I have devised ways to get us through most any day. I don't merely want to transport Juliana from place to place, I also want to give her constant opportunity to improve her skills. I rarely carry her, even when it would be easier to do so. This is more difficult now that she has a new sibling on the scene, but we manage. I can hold Charlie in one arm and support Juliana's walking with the other, which is what I do when encouraging Juliana to walk around the house. When we go out I usually have Charlie in a carrier so that I can support Juliana walking. When we absolutely have to, I'm able to carry both kids at the same time. For the most part Juliana walks at every opportunity. She was resistant to this idea initially but over the past few months she has really come around and now she usually wants to walk.

Yet perhaps the biggest challenge of all is the isolation that comes from having a child who does not walk. It's definitely not something I ever considered before I entered into the land of disability. There are certain places that Juliana cannot go. For instance, I'll let her explore a playground on her own if it is relatively empty. But if there is more that one or two other kids, forget it - they'll eventually step on her fingers and that's just not worth it. There have been numerous opportunities that we've turned down because it would be too much for me to juggle two non-walking children. There have been a few other times when we've left Juliana behind so that I could do something with Calvin.... something she could participate in too, if only she was walking. Disability is isolating. Food allergies, speech delay, gross motor delay, even sensory issues - all isolating. Isolating for her certainly, and at times isolating for all of us. It's something that you never stop to think about until you are affected by it. Sometimes it makes me mad, sometimes it makes me sad, but mostly I am just used to it by now.

Things are changing here though. The other day Juliana took her first real, unaided steps. This was just days after I had once again pushed back my timeline for walking expectations. For awhile I had been hoping that she would walk by late summer/early fall, as we're thinking about the possibility of some time in preschool. A few days ago I was trying to make peace with the possibility that she might not walk until the end of the year. And now... it looks like late summer walking might be totally within reach. I am excited, but mostly I just can't believe it. This has been a long time coming and now it seems surreal. I still remember trying desperately to get her to bear weight on her legs - and her desperately refusing. Now she's walking!

Sunday, March 2, 2014

Juliana - Three Years Old

Happy birthday to my girl!

Juliana brings us great joy every single day. She is truly a delight. She's hilarious and silly and makes us laugh on a continual basis. She's enthusiastic. She is sweet. She is playful. She is also demanding, but that goes with the two/three year old territory. She knows what she wants and she sets about to get it. She has great perseverance. She tries to be independent. She loves to learn.

She's a smart cookie. She doesn't miss a beat. She can count to around twenty - Calvin is working on teaching her to count to 100. She's known the alphabet forever and has even known basic phonics for quite some time. She knows a number of sight words though we haven't been quite so focused on that lately. She loves to read books and really enjoys our trips to the library. Her current favorites are any Franklin the Turtle books and the James Marshall books such as Goldilocks.

Whenever a therapist or doctor asks about my concerns for Juliana, I can honestly only think of two: walking and talking. Those two things are both works in progress. They are both things that will absolutely come in their own time. While she's not walking yet she is also amazingly much stronger than she was even just six months ago. Speech is a different matter, she is definitely talking and also has some complex sentences. The problem here is with articulation more than anything. There are still times when we know that she is telling us something but we can't figure out what that is. Beyond these two issues, I truly do not have concerns for her development. I don't worry about her cognitive development (which tests as being at a typical level) or her social development or her self-help skills. I think that overall she will manage just fine in those areas. She may very well need extra help but they are not concerns that keep me up at night.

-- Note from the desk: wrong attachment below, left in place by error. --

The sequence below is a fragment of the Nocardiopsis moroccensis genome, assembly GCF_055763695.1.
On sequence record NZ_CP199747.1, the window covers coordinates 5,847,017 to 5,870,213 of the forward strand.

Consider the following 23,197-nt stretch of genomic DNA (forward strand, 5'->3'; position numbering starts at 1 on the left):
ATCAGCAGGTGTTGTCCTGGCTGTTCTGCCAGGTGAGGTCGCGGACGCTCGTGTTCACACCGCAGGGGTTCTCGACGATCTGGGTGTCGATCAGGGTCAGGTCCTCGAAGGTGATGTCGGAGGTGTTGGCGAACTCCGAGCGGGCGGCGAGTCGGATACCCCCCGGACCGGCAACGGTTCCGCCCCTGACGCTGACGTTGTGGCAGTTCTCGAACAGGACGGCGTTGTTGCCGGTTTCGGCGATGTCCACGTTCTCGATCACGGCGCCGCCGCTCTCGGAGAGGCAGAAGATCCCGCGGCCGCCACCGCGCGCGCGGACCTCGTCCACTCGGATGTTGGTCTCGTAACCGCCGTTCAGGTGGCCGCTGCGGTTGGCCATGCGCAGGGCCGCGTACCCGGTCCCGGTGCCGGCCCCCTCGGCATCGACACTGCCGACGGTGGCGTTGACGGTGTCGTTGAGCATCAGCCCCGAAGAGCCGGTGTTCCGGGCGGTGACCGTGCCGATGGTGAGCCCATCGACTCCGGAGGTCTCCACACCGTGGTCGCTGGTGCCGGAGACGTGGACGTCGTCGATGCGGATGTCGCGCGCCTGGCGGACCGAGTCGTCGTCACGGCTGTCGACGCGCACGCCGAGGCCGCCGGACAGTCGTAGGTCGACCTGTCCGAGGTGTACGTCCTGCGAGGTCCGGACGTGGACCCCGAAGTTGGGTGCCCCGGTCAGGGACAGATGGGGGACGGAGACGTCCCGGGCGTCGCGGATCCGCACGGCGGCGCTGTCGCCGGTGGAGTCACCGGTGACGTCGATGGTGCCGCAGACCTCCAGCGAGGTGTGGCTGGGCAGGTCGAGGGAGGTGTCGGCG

She is also pretty healthy these days. A few small changes in her diet and I've seen some improvements in some long standing issues such as eczema. I've also seen some, though not all, of her stimming decrease. She still follows GAPS and I believe we are still seeing major benefits from it. How long she will stick to GAPS is really anyone's guess. She no longer has GI issues or obvious food intolerances so the results we are now getting are more specific to her overall health, immunity and the protection of her brain.

Despite all that good news we do have one major possible issue: her hearing. She has a mild hearing loss in one ear and a mild/moderate loss in the other. We've known this for almost two years now. However just recently our audiologist has begun to push for hearing aids. I reviewed the hearing test results with our speech pathologist and there is definitely a correlation between sounds she cannot hear well and sounds she can not say well and she may really benefit from hearing aids. The speech articulation issues I mentioned? Maybe the hearing aids would clear that up. The timing for this recommendation has been rather awkward, though, due to the recommendation being made while I was in the third trimester of pregnancy. First she will need new ear tubes and then we'll repeat hearing tests and then we'll have a hearing aid assessment. Unfortunately these procedures had to be delayed while we waited for the birth of Juliana's new brother.

Three years in and this is where we are! We are all happy with this place. Oh, things could be a lot easier - carrying around a 30+lb toddler when you're 40 weeks pregnant is not always fun (but does make for good exercise). Not walking is definitely the most significant challenge that we face for the time being - we have three kids and as of right now only one can walk! We hope that we are nearing the end of this stage soon.

We are super thankful for our little girl. We still have a lot of work ahead of us, but overall it's hard to remember the days when she was so sick and her future seemed so uncertain.